A big bond swap has Qwest (Q) riding the light again, but this is a refinancing with a dark side.

In offering to swap new debt for some $12.9 billion in existing bonds, cash-strapped Qwest will buy itself some breathing room as bills come due in coming months. The company said just last week that even after a series of asset sales it remained in danger of running out of cash as it confronted a mess of future debt obligations. With Denver-based Qwest forestalling further talk of insolvency, the stock jumped 22% Wednesday, adding 86 cents to $4.76.

But as is always the case nowadays in the eroding telecom industry, the good news came at a price. Some investors were saying that the new setup could cost Qwest at least $50 million in added annual interest costs. That's because unlike the refinancings many homeowners are undertaking nowadays, Qwest is actually taking on substantially higher interest rates in exchange for longer loans and smaller principal amounts outstanding.

Conservation Movement

The doddering Denver-based local phone giant is seeking to persuade creditors to tear up the old bonds and take new bonds that mature five to 12 years from now. While the debt exchange will get Qwest some much needed room to conserve cash on maturing debt repayments, the new bonds carry interest rates between 13% and 14% -- nearly double the old rates.

Analysts say that if Qwest is successful in selling the new bonds, the higher interest rates could boost interest expense by between $50 million and $130 million annually. Qwest declined to comment.

But at least the new arrangement keeps the Qwest recovery going. For bondholders, the decision to accept the swap is really a matter of at least getting some money rather than none at all, says New Jersey state employee's pension fund manager Bill Trent, who has a small position in Qwest.

"They had to do something, and the current bondholders weren't confident that they would get paid," says Trent. "So they chose a more realistic security, which also keeps Qwest alive."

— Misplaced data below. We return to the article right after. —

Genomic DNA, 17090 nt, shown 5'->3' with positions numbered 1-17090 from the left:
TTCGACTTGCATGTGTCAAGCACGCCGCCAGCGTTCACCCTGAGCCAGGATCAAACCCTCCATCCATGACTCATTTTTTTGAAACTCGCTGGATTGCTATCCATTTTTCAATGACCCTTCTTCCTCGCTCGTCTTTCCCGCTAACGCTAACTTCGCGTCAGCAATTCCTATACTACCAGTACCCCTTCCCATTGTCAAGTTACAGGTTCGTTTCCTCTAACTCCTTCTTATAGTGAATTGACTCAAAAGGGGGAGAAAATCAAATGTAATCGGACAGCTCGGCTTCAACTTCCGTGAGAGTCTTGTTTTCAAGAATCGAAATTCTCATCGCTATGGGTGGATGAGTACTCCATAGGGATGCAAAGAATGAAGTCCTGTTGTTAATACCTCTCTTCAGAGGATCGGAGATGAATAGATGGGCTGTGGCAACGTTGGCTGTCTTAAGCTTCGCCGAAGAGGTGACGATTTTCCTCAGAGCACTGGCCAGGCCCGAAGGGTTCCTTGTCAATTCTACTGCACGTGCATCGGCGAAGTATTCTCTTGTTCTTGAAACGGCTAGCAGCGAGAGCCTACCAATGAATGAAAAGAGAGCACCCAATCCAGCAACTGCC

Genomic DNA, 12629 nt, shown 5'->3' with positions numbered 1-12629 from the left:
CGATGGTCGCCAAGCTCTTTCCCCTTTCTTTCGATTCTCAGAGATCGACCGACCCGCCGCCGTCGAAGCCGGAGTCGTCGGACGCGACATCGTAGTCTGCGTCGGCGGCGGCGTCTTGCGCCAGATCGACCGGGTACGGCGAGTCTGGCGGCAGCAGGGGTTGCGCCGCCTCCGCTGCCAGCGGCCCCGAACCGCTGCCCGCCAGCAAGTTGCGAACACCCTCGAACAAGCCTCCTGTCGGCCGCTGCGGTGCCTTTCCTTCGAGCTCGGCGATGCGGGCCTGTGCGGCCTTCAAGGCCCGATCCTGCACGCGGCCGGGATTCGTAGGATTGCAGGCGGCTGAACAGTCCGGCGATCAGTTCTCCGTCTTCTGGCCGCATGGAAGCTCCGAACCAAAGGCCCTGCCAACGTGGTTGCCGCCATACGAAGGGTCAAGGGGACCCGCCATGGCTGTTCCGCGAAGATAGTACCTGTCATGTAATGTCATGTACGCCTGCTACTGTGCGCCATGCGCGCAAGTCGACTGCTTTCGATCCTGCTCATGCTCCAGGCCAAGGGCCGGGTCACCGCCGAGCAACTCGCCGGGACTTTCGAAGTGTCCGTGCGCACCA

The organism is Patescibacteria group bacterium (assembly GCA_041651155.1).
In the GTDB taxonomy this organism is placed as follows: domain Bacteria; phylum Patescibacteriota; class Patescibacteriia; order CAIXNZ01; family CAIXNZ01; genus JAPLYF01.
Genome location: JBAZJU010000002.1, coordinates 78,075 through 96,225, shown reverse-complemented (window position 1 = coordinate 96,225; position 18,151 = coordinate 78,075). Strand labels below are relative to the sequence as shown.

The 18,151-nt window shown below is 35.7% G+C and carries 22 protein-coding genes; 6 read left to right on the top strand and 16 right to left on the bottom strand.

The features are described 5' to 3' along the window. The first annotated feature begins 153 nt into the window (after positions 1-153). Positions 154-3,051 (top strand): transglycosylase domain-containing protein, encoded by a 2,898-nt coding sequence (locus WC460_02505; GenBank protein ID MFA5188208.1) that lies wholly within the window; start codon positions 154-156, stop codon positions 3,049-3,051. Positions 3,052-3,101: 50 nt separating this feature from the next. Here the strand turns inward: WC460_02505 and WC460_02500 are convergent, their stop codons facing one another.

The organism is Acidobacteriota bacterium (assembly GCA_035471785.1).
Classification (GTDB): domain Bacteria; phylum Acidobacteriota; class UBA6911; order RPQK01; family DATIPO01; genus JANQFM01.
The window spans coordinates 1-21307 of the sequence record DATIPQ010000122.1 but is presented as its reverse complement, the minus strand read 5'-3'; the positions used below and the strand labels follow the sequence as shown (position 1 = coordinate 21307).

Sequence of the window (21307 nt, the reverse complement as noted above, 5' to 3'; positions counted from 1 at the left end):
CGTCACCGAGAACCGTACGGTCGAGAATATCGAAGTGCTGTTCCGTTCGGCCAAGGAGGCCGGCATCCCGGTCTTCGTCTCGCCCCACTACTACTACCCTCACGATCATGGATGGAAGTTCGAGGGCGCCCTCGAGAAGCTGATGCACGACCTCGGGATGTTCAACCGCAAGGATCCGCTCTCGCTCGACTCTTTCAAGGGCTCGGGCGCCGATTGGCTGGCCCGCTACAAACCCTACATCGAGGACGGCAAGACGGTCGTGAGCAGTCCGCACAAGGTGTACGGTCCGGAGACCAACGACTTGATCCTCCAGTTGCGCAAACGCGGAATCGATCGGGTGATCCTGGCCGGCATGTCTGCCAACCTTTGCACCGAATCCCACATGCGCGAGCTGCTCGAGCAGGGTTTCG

Beast of Burden

The bond swap is the second major move by Qwest to mend its broken financial structure. In August, Qwest

agreed to sell its yellow page business in two parts for $7 billion to help pay off some lenders and stay afloat.

While the first half of the deal was completed earlier this month, the remaining $4 billion portion of the sale is expected to take much longer. And even if Qwest can claim all the proceeds, the company has said may still have insufficient cash.

Qwest's debt load has been made even more burdensome by the declines in the company's core local phone business. Revenues from residential phone service fell 9% last quarter from the prior year. In fact, minus the healthy and profitable Qwest Dex directory business, Qwest's future performance

looks rather gloomy, unless the economy suddenly rebounds.

Qwest is also under several civil and criminal investigations into its business and accounting practices. Among the issues that has drawn the attention of regulators is Qwest network capacity swapping business. These questionable exchanges, like the

11th-hour deal with Enron on the last day of the third quarter last year, made little sense from an operations standpoint, but contributed richly to finances, people familiar with the deal have said.

The company has already restated $1.5 billion in revenues recorded between 2000 and 2001. The bulk of those revenues were tied to the booking of network capacity sales.

Creditors were all too aware of how risky a client Qwest had become, and rather than take a huge loss with a Chapter 11 restructuring, investors and analysts say that the bondholders wisely decided to play along with this refinancing deal.

"To take a page out of Blazing Saddles," says CreditSights analyst Glenn Reynolds, "they just rode into town, held a gun to their heads and said 'Drop your principal or the issuer gets it!'"

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